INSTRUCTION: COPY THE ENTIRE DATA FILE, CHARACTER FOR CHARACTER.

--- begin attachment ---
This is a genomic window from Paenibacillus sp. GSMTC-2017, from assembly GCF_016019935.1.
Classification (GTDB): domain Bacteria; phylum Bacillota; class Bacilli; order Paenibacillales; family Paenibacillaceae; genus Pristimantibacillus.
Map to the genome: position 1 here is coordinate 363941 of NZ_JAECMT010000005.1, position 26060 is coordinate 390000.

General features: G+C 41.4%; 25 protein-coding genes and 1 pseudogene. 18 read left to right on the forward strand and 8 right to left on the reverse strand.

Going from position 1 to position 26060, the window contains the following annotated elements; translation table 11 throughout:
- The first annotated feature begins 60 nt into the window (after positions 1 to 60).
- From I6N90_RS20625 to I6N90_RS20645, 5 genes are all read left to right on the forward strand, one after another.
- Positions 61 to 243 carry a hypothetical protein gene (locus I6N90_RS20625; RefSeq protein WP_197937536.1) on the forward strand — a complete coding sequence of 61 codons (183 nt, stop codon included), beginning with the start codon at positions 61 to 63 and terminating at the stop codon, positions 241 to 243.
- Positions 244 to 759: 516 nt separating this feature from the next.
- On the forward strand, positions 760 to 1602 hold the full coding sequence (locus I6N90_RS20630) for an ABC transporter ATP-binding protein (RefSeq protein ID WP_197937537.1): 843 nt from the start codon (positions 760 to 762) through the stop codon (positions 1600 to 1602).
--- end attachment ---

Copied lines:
This is a genomic window from Paenibacillus sp. GSMTC-2017, from assembly GCF_016019935.1.
Classification (GTDB): domain Bacteria; phylum Bacillota; class Bacilli; order Paenibacillales; family Paenibacillaceae; genus Pristimantibacillus.
Map to the genome: position 1 here is coordinate 363941 of NZ_JAECMT010000005.1, position 26060 is coordinate 390000.

General features: G+C 41.4%; 25 protein-coding genes and 1 pseudogene. 18 read left to right on the forward strand and 8 right to left on the reverse strand.

Going from position 1 to position 26060, the window contains the following annotated elements; translation table 11 throughout:
- The first annotated feature begins 60 nt into the window (after positions 1 to 60).
- From I6N90_RS20625 to I6N90_RS20645, 5 genes are all read left to right on the forward strand, one after another.
- Positions 61 to 243 carry a hypothetical protein gene (locus I6N90_RS20625; RefSeq protein WP_197937536.1) on the forward strand — a complete coding sequence of 61 codons (183 nt, stop codon included), beginning with the start codon at positions 61 to 63 and terminating at the stop codon, positions 241 to 243.
- Positions 244 to 759: 516 nt separating this feature from the next.
- On the forward strand, positions 760 to 1602 hold the full coding sequence (locus I6N90_RS20630) for an ABC transporter ATP-binding protein (RefSeq protein ID WP_197937537.1): 843 nt from the start codon (positions 760 to 762) through the stop codon (positions 1600 to 1602).